WINETASTER ON 01/02/06 WITH 4 JUDGES AND 3 WINES BASED ON RANKS, IDENT=Y Copyright (c) 1995-2006 Richard E. Quandt, V. 1.65

A Tasting of Tokaji Aszú Wines from the Royal Tokaji Company

FLIGHT 1: Number of Judges = 4 Number of Wines = 3

Identification of the Wine: The judges' overall ranking:

Wine A is Tokaji Aszu 6 putt. 1993 tied for 1st place Wine B is Tokaji Aszu Essencia 1993 ........ 3rd place Wine C is Tokaji Aszu 5 putt. 1993 tied for 1st place

The Judges's Rankings

Judge Wine -> A B C Frank 1. 3. 2. Amanda 2. 3. 1. John 2. 3. 1. Dick 2. 1. 3.

Table of Votes Against Wine -> A B C

Group Ranking -> 1 3 1 Votes Against -> 7 10 7

( 4 is the best possible, 12 is the worst)

Here is a measure of the correlation in the preferences of the judges which ranges between 1.0 (perfect correlation) and 0.0 (no correlation):

W = 0.1875

The probability that random chance could be responsible for this correlation is rather large, 0.4724. Most analysts would say that unless this probability is less than 0.1, the judges' preferences are not strongly related. We now analyze how each taster's preferences are correlated with the group preference. A correlation of 1.0 means that the taster's preferences are a perfect predictor of the group's preferences. A 0.0 means no correlation, while a -1.0 means that the taster has the reverse ranking of the group. This is measured by the correlation R.

The correlation I measures the degree to which the identification of each judge is correlated with the truth. Here a 1.0 means that the judge identified the wines perfectly, and a 0 means that he identified none of them.

Correlation Between the Ranks of Each Person With the Average Ranking of Others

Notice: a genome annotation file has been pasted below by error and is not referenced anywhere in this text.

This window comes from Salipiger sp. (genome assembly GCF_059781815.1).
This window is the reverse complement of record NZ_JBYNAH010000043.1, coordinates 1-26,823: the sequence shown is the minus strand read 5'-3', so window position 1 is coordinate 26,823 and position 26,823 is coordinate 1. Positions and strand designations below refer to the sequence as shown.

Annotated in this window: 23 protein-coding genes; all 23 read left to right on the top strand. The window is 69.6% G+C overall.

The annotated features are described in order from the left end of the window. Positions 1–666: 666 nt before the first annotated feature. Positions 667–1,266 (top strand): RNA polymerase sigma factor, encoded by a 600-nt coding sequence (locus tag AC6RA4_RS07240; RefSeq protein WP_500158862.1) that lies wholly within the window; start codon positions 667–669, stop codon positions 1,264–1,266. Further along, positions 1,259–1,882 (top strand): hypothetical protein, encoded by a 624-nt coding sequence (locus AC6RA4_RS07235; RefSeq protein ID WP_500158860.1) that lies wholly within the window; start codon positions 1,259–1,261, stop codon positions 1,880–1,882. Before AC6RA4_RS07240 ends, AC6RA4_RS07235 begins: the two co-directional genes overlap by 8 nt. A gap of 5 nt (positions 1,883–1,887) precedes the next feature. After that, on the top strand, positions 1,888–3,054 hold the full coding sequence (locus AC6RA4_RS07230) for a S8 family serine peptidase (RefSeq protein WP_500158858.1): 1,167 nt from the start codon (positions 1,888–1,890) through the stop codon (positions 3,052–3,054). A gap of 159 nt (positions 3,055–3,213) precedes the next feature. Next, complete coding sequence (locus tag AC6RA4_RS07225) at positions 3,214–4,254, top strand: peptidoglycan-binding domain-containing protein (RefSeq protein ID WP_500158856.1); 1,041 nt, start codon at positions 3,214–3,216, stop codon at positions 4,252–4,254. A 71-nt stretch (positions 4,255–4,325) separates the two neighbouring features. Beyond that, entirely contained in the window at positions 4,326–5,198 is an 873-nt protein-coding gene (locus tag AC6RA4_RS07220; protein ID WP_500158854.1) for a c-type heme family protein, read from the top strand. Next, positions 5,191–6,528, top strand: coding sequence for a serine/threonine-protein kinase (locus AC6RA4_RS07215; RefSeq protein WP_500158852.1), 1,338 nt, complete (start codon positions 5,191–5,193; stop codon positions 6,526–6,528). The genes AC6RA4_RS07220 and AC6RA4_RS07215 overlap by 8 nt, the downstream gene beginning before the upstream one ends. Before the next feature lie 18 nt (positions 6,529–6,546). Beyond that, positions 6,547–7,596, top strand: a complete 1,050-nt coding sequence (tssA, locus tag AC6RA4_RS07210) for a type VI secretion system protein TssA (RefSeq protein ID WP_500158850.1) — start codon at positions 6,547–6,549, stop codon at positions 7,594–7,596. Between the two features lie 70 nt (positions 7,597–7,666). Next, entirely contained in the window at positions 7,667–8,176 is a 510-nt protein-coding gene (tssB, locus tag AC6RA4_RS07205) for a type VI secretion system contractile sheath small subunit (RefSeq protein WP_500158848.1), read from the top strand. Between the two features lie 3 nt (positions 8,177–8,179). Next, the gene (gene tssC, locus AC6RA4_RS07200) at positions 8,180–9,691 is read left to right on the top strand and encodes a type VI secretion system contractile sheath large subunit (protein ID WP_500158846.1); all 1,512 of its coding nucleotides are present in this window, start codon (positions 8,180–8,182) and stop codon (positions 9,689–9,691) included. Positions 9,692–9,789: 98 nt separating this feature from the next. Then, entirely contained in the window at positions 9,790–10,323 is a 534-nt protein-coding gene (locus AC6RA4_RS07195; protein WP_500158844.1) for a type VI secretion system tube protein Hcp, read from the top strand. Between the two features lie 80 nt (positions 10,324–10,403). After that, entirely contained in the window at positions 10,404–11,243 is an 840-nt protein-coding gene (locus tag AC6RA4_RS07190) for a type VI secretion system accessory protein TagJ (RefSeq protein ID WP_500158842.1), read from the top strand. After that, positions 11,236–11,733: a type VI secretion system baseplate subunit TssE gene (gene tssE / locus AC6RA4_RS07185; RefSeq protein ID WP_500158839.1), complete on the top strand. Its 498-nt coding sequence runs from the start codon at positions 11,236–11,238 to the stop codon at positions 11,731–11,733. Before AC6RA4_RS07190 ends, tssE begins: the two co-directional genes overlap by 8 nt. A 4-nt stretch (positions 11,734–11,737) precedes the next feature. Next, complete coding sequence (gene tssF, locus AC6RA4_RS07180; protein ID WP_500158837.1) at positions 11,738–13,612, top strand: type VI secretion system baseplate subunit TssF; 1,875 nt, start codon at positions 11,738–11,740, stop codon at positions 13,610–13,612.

Name of Person Correlation R Frank 0.5000 Amanda 0.5000 John 0.5000 Dick -1.0000

Next, we show the correlation among the wine identifications of the judges, which also ranges between 1.0 and 0.0:

C = 0.2500

The probability that random chance could be responsible for this correlation is quite small: < 5 %. Most people would say that unless this probability is less than 0.1, the judges' identifications are not highly related.

The wines were preferred by the judges in the following order. When the preferences of the judges are strong enough to permit meaningful differentiation among the wines, they are separated by -------------------- and are judged to be significantly different.

1. tied for 1st place Wine A is Tokaji Aszu 6 putt. 1993 2. tied for 1st place Wine C is Tokaji Aszu 5 putt. 1993 3. ........ 3rd place Wine B is Tokaji Aszu Essencia 1993 We now test whether the ranksums AS A WHOLE provide a significant ordering. The Friedman Chi-square value is 1.5000. The probability that this could happen by chance is 0.4724 We now undertake a more detailed examination of the pair-wise rank correla- tions that exist between pairs of judges. First, we present a table in which you can find the correlation for any pair of judges, by finding one of the names in the left hand margin and the other name on top of a column. A second table arranges these correlations in descending order and marks which is significantly positive significantly negative, or not significant. This may allow you to find clusters of judges whose rankings were particularly similar or particularly dissimilar. Pairwise Rank Correlations Correlations must exceed in absolute value 1.00 for significance at the 0.05 level and must exceed 1.00 for significance at the 0.1 level Frank Amanda John Frank 1.000 0.500 0.500 Amanda 0.500 1.000 1.000 John 0.500 1.000 1.000 Dick -0.500 -1.000 -1.000 Dick Frank -0.500 Amanda -1.000 John -1.000 Dick 1.000 Pairwise correlations in descending order 1.000 Amanda and John Significantly positive 0.500 Frank and John Not significant 0.500 Frank and Amanda Not significant -0.500 Frank and Dick Not significant -1.000 Amanda and Dick Significantly negative -1.000 John and Dick Significantly negative

COMMENT: All three wines had a dark amber color, with wine C perhaps a shade lighter. One taster thought that the Essencia needed some more glass time. This taster almost changed his mind at the time that the votes were cast. Another taster thought that wine C (5 puttonyos) had a bitter aftertaste and that B (the essencia) was the smoothest with a lovely oily texture. The three judges who ranked the essencia last, struggled mightily to tell the difference between A and C. We also tasted a late harvest St. Jean, 1982, riesling (not included in the rankings)and it acquitted itself very well against this competition.

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